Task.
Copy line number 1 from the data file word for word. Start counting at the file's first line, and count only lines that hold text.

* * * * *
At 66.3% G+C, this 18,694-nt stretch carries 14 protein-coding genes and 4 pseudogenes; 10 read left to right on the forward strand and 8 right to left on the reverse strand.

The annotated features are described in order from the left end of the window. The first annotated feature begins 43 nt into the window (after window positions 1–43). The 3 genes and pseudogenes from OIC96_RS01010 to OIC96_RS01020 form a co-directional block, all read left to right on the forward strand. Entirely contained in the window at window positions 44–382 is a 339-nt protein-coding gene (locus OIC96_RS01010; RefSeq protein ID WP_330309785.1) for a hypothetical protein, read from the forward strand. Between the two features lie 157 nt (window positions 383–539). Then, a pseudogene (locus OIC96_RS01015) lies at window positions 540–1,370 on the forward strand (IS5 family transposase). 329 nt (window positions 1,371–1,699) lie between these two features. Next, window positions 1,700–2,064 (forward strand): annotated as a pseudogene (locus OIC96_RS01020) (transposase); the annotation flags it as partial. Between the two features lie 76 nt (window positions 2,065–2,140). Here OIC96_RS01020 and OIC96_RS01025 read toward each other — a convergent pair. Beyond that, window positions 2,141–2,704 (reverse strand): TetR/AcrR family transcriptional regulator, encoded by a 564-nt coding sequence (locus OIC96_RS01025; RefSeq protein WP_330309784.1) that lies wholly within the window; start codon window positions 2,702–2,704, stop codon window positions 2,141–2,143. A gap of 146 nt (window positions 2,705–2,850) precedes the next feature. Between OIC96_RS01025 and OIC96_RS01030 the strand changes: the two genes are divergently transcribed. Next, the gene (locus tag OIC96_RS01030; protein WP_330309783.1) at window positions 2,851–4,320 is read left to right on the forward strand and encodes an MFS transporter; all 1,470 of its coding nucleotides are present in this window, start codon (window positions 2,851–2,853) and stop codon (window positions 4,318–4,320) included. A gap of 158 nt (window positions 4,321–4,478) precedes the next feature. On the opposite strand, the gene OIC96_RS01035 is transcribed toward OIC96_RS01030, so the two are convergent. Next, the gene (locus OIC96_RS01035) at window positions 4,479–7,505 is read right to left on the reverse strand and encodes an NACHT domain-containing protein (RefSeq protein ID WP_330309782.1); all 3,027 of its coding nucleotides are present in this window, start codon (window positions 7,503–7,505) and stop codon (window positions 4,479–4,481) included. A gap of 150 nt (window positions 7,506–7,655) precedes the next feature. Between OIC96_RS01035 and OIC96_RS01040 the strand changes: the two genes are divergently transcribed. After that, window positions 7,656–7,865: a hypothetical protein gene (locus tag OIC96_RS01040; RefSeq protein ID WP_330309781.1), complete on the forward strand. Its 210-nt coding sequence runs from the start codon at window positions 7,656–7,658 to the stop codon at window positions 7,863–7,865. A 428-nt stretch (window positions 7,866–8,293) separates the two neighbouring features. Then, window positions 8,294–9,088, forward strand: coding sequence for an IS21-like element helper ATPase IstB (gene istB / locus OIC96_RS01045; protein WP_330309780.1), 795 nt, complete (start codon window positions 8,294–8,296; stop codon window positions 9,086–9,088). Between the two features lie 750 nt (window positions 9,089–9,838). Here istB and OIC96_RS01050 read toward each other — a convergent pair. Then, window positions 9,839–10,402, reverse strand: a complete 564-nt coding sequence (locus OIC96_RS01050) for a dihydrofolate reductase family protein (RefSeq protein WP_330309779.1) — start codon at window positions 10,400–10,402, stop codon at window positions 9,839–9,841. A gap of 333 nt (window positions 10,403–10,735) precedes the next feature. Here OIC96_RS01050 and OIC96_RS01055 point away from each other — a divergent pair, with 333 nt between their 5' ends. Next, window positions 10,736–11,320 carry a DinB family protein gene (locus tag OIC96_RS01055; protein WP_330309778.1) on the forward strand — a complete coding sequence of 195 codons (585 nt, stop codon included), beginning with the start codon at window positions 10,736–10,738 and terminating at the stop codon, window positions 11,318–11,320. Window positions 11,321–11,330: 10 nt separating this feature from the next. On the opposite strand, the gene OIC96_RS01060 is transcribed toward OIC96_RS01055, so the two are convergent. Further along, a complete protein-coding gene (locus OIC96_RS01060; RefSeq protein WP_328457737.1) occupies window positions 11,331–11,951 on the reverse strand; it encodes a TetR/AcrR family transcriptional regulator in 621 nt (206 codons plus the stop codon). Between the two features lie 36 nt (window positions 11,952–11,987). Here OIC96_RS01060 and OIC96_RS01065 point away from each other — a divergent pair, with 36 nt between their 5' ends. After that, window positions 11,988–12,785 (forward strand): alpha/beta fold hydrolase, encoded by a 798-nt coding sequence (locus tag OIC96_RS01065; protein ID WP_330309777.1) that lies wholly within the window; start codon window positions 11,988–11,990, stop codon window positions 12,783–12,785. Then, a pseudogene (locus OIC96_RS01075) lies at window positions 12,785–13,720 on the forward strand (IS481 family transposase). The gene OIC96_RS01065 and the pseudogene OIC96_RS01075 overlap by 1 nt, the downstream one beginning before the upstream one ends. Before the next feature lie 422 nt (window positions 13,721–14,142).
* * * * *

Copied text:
At 66.3% G+C, this 18,694-nt stretch carries 14 protein-coding genes and 4 pseudogenes; 10 read left to right on the forward strand and 8 right to left on the reverse strand.